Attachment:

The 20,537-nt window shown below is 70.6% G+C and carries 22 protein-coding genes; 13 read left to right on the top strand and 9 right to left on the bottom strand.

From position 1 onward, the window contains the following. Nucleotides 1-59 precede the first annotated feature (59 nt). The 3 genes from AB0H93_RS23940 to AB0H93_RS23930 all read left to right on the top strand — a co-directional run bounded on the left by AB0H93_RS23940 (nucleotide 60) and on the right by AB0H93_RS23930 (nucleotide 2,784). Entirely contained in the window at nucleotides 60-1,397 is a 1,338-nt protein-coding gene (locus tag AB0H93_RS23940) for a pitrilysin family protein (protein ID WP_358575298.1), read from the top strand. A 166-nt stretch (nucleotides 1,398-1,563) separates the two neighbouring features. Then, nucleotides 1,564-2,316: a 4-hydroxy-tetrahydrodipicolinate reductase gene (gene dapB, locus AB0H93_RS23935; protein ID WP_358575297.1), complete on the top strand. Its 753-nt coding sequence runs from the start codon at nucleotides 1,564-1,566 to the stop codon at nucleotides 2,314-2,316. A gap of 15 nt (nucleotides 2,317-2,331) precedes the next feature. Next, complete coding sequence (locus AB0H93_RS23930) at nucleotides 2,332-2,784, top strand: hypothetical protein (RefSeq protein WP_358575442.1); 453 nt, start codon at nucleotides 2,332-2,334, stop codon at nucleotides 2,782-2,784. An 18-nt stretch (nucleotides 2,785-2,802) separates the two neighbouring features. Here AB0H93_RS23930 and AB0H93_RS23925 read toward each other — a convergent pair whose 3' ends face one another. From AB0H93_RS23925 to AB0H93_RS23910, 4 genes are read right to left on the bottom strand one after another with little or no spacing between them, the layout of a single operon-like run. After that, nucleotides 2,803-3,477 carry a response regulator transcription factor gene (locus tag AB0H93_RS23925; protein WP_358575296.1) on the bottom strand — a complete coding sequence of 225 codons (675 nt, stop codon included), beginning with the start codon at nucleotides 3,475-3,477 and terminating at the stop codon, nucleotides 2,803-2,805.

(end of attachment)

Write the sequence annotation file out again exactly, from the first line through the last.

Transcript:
The 20,537-nt window shown below is 70.6% G+C and carries 22 protein-coding genes; 13 read left to right on the top strand and 9 right to left on the bottom strand.

From position 1 onward, the window contains the following. Nucleotides 1-59 precede the first annotated feature (59 nt). The 3 genes from AB0H93_RS23940 to AB0H93_RS23930 all read left to right on the top strand — a co-directional run bounded on the left by AB0H93_RS23940 (nucleotide 60) and on the right by AB0H93_RS23930 (nucleotide 2,784). Entirely contained in the window at nucleotides 60-1,397 is a 1,338-nt protein-coding gene (locus tag AB0H93_RS23940) for a pitrilysin family protein (protein ID WP_358575298.1), read from the top strand. A 166-nt stretch (nucleotides 1,398-1,563) separates the two neighbouring features. Then, nucleotides 1,564-2,316: a 4-hydroxy-tetrahydrodipicolinate reductase gene (gene dapB, locus AB0H93_RS23935; protein ID WP_358575297.1), complete on the top strand. Its 753-nt coding sequence runs from the start codon at nucleotides 1,564-1,566 to the stop codon at nucleotides 2,314-2,316. A gap of 15 nt (nucleotides 2,317-2,331) precedes the next feature. Next, complete coding sequence (locus AB0H93_RS23930) at nucleotides 2,332-2,784, top strand: hypothetical protein (RefSeq protein WP_358575442.1); 453 nt, start codon at nucleotides 2,332-2,334, stop codon at nucleotides 2,782-2,784. An 18-nt stretch (nucleotides 2,785-2,802) separates the two neighbouring features. Here AB0H93_RS23930 and AB0H93_RS23925 read toward each other — a convergent pair whose 3' ends face one another. From AB0H93_RS23925 to AB0H93_RS23910, 4 genes are read right to left on the bottom strand one after another with little or no spacing between them, the layout of a single operon-like run. After that, nucleotides 2,803-3,477 carry a response regulator transcription factor gene (locus tag AB0H93_RS23925; protein WP_358575296.1) on the bottom strand — a complete coding sequence of 225 codons (675 nt, stop codon included), beginning with the start codon at nucleotides 3,475-3,477 and terminating at the stop codon, nucleotides 2,803-2,805.